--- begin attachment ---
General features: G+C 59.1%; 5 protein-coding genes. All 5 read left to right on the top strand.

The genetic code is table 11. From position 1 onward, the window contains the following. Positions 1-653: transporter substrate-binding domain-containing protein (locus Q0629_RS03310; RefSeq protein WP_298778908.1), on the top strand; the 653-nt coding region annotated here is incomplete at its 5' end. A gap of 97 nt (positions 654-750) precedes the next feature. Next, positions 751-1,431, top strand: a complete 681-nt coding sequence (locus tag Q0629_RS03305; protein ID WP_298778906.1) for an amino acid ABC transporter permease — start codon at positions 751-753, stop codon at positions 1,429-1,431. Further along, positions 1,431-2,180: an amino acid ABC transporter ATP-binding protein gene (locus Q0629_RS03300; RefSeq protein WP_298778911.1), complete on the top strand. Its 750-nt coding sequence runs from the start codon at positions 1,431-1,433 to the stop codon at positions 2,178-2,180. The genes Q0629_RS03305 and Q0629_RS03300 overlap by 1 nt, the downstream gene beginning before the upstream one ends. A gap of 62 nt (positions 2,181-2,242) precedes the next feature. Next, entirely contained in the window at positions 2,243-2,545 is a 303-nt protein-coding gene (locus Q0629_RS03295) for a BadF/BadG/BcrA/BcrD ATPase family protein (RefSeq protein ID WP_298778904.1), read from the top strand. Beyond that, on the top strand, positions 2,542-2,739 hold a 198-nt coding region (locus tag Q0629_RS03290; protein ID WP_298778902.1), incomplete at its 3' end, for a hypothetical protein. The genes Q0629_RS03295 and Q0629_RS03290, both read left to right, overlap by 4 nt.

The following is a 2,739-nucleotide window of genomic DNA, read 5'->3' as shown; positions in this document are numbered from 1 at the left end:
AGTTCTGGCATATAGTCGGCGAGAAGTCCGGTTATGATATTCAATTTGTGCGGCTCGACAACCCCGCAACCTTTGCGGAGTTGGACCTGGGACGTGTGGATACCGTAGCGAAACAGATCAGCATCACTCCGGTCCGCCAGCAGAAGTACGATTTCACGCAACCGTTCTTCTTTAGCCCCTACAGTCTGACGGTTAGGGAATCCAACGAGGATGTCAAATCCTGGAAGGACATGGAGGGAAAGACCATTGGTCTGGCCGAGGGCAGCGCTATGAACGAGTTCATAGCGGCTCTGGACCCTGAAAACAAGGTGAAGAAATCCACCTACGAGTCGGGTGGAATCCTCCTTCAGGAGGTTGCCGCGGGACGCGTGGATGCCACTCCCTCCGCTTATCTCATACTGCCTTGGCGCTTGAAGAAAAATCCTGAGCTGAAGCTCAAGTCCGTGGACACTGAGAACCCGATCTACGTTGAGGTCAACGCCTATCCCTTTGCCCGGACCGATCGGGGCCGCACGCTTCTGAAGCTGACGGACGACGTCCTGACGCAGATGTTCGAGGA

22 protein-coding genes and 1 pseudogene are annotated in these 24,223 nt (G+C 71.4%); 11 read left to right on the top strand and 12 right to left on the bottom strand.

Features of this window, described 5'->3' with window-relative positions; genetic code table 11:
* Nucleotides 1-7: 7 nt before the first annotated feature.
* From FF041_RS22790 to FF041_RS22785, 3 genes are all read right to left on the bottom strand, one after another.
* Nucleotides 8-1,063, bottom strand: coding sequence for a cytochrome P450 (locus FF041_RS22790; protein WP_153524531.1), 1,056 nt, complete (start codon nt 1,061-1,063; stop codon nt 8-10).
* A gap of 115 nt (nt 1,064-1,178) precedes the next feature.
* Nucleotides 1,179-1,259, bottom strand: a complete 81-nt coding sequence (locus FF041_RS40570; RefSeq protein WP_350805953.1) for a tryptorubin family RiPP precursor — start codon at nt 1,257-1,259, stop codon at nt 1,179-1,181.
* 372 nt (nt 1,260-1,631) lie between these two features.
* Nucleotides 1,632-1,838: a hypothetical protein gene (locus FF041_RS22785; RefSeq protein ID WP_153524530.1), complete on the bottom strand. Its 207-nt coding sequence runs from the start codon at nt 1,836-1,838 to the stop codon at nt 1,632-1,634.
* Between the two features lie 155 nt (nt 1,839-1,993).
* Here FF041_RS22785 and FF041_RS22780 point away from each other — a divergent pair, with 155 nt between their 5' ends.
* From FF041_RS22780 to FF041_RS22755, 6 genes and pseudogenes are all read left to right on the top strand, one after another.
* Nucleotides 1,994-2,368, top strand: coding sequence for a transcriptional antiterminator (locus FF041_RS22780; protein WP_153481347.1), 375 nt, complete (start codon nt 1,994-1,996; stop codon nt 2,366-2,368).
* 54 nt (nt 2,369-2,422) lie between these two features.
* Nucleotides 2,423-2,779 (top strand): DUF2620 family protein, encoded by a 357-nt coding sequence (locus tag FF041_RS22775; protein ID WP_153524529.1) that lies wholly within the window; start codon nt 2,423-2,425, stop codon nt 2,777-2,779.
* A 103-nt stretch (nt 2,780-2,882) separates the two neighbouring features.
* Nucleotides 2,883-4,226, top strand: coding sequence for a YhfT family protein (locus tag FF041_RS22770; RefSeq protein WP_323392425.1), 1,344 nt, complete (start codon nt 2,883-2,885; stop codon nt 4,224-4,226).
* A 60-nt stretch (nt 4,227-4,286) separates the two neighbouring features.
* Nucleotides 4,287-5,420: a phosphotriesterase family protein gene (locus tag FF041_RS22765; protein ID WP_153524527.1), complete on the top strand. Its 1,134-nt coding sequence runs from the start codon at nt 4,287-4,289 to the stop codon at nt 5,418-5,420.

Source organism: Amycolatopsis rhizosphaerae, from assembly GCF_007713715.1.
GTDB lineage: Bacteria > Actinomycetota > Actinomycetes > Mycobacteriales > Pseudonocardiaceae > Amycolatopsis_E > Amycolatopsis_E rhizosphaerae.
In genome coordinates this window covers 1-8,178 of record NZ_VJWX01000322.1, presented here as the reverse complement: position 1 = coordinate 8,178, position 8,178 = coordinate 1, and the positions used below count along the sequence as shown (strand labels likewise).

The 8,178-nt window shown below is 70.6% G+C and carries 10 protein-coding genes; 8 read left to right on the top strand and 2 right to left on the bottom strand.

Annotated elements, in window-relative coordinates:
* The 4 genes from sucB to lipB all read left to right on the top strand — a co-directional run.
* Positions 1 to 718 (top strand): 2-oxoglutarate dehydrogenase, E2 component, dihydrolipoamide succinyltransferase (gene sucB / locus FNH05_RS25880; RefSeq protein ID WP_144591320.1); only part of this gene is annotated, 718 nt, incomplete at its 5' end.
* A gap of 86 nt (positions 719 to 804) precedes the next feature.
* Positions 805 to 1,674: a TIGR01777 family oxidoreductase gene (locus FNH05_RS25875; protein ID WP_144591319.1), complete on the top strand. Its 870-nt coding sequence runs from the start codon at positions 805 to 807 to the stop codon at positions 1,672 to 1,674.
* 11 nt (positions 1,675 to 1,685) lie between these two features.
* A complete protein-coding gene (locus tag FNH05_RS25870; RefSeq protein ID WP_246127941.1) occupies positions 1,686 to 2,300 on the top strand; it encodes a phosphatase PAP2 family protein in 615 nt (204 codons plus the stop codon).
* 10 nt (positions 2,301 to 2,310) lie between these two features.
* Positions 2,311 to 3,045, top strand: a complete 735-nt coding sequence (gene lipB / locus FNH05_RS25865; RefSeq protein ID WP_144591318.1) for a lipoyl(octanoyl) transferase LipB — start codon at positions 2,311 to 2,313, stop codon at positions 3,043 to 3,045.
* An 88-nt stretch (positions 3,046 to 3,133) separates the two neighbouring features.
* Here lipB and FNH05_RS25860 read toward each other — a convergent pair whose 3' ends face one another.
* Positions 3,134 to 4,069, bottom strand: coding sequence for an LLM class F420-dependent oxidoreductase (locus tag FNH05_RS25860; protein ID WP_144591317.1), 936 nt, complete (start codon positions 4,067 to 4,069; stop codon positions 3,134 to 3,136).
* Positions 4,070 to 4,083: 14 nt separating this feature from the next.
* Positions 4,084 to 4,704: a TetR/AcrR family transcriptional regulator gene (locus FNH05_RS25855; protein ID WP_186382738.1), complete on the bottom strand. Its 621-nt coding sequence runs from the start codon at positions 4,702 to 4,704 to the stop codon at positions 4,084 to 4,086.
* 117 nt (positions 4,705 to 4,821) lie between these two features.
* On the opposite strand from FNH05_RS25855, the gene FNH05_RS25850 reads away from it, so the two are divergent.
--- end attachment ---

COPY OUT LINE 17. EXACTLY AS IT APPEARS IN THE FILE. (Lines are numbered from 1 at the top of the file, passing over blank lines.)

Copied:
* Nucleotides 1,994-2,368, top strand: coding sequence for a transcriptional antiterminator (locus FF041_RS22780; protein WP_153481347.1), 375 nt, complete (start codon nt 1,994-1,996; stop codon nt 2,366-2,368).